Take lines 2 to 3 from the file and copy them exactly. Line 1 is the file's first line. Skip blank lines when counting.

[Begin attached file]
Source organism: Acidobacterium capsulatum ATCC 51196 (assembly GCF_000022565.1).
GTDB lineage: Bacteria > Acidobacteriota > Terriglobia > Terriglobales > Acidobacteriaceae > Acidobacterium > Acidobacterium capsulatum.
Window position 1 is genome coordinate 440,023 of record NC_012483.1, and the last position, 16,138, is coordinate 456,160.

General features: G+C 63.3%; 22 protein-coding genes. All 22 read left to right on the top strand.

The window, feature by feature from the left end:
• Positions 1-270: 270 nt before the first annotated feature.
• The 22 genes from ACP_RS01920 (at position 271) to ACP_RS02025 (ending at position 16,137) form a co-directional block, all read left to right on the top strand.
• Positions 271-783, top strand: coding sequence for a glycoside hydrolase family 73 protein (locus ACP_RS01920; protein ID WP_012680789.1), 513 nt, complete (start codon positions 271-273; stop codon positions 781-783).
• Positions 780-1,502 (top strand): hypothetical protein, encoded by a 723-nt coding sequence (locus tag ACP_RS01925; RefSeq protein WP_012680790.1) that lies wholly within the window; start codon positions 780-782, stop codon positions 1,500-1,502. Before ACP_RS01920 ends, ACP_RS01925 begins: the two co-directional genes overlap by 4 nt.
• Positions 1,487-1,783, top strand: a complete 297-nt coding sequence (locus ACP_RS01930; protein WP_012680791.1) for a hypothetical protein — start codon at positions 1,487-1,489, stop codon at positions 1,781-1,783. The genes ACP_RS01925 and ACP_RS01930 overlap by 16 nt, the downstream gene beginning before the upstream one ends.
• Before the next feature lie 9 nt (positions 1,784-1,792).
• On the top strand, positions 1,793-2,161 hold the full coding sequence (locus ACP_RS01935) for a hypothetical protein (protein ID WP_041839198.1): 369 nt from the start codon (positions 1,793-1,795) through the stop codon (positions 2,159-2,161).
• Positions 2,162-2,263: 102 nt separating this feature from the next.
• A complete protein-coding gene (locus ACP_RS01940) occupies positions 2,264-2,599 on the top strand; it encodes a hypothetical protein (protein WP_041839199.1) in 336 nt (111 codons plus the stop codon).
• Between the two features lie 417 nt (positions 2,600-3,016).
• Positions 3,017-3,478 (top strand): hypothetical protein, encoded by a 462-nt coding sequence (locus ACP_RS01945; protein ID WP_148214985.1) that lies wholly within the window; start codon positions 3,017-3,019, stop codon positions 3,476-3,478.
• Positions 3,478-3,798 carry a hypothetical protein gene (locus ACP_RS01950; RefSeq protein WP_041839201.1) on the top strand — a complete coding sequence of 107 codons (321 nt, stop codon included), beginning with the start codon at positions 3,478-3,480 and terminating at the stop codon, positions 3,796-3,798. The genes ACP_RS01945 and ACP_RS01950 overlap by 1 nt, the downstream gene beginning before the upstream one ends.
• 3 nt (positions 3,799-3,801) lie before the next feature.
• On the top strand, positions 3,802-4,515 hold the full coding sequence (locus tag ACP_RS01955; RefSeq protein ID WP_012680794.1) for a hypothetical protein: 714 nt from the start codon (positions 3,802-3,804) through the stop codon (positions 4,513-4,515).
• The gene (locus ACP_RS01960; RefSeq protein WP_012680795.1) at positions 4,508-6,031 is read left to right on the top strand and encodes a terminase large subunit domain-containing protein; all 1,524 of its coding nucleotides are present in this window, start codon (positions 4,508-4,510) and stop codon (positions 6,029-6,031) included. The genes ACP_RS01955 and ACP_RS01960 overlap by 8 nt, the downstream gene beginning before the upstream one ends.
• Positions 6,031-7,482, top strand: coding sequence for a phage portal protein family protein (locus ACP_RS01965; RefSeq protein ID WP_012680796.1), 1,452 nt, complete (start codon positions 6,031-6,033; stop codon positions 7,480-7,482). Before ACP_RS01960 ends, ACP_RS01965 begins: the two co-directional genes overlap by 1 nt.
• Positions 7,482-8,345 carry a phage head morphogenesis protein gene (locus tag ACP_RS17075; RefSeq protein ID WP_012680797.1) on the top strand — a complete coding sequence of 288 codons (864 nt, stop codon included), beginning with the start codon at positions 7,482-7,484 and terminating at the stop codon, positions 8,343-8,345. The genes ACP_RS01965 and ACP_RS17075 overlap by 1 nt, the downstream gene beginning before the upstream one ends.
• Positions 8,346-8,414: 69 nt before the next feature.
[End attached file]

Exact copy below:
GTDB lineage: Bacteria > Acidobacteriota > Terriglobia > Terriglobales > Acidobacteriaceae > Acidobacterium > Acidobacterium capsulatum.
Window position 1 is genome coordinate 440,023 of record NC_012483.1, and the last position, 16,138, is coordinate 456,160.